Compounding

What is Compounding?

In the medical field, “compounding” refers to the practice of customizing medications to meet the specific needs of a patient. This process involves combining, mixing, or altering individual drug ingredients to create medications that are not readily available in standard commercial forms or dosages. Compounding is often necessary when a patient requires a medication that is:

1. **Unavailable** Sometimes, a specific medication may be temporarily or permanently unavailable from pharmaceutical manufacturers. Compounding pharmacies can step in to provide a solution.

2. **Allergy or Sensitivity** Patients may be allergic to certain ingredients in commercial medications. Compounding allows pharmacists to create customized formulations without these allergens.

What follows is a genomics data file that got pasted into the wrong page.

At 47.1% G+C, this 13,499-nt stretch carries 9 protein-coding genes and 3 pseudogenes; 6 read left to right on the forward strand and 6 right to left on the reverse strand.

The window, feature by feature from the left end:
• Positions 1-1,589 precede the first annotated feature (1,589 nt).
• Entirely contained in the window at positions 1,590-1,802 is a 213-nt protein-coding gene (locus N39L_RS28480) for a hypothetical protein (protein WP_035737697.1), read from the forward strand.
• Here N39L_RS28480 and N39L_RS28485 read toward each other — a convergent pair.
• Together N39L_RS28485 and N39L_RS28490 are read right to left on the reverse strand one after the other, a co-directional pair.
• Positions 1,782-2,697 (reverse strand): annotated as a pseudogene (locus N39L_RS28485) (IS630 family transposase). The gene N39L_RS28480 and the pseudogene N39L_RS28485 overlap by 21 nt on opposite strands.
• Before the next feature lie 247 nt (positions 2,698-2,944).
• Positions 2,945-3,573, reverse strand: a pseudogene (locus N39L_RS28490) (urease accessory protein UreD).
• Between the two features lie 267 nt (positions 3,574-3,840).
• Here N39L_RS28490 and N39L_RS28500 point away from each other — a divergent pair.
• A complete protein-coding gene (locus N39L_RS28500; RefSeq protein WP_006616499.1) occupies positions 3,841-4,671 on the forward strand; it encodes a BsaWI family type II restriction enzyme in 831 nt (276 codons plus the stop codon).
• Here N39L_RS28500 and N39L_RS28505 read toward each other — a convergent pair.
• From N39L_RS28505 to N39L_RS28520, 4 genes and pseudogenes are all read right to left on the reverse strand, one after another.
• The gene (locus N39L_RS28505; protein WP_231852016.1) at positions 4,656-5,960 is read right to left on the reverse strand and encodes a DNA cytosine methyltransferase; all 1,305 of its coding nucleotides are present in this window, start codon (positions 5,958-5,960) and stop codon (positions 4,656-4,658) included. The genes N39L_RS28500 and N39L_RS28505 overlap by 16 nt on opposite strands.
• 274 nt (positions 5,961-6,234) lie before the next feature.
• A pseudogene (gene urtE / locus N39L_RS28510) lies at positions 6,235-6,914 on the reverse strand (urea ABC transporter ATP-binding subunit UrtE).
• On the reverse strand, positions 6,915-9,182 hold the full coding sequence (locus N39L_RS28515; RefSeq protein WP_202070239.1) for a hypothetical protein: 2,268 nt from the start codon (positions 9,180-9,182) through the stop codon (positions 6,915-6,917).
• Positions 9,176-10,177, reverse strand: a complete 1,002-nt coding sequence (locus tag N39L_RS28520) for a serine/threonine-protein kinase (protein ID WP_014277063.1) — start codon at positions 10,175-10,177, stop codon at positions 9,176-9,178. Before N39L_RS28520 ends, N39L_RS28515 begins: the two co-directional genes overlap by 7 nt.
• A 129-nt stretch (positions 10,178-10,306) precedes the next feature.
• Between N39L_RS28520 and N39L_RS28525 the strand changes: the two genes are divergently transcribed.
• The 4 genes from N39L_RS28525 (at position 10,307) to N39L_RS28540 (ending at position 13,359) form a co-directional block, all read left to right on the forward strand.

3. **Dosage Adjustment** Some patients, especially children or those with unique medical conditions, may require a specific dosage that is not available in commercial medications. Compounding allows for precise dosing.

4. **Flavoring** Compounded medications can be flavored to make them more palatable, which is especially important for pediatric or elderly patients who may have difficulty swallowing pills or capsules.

5. **Combination Medications** In cases where multiple medications are prescribed, compounding can combine them into a single dosage form for convenience and improved adherence.

Compounding is typically performed by compounding pharmacists who have specialized training in this field. They work closely with healthcare providers to ensure that the compounded medications meet the patient’s specific needs and are safe and effective for use. Compounded medications are often prescribed for unique medical situations, and their use is regulated to ensure quality and patient safety.

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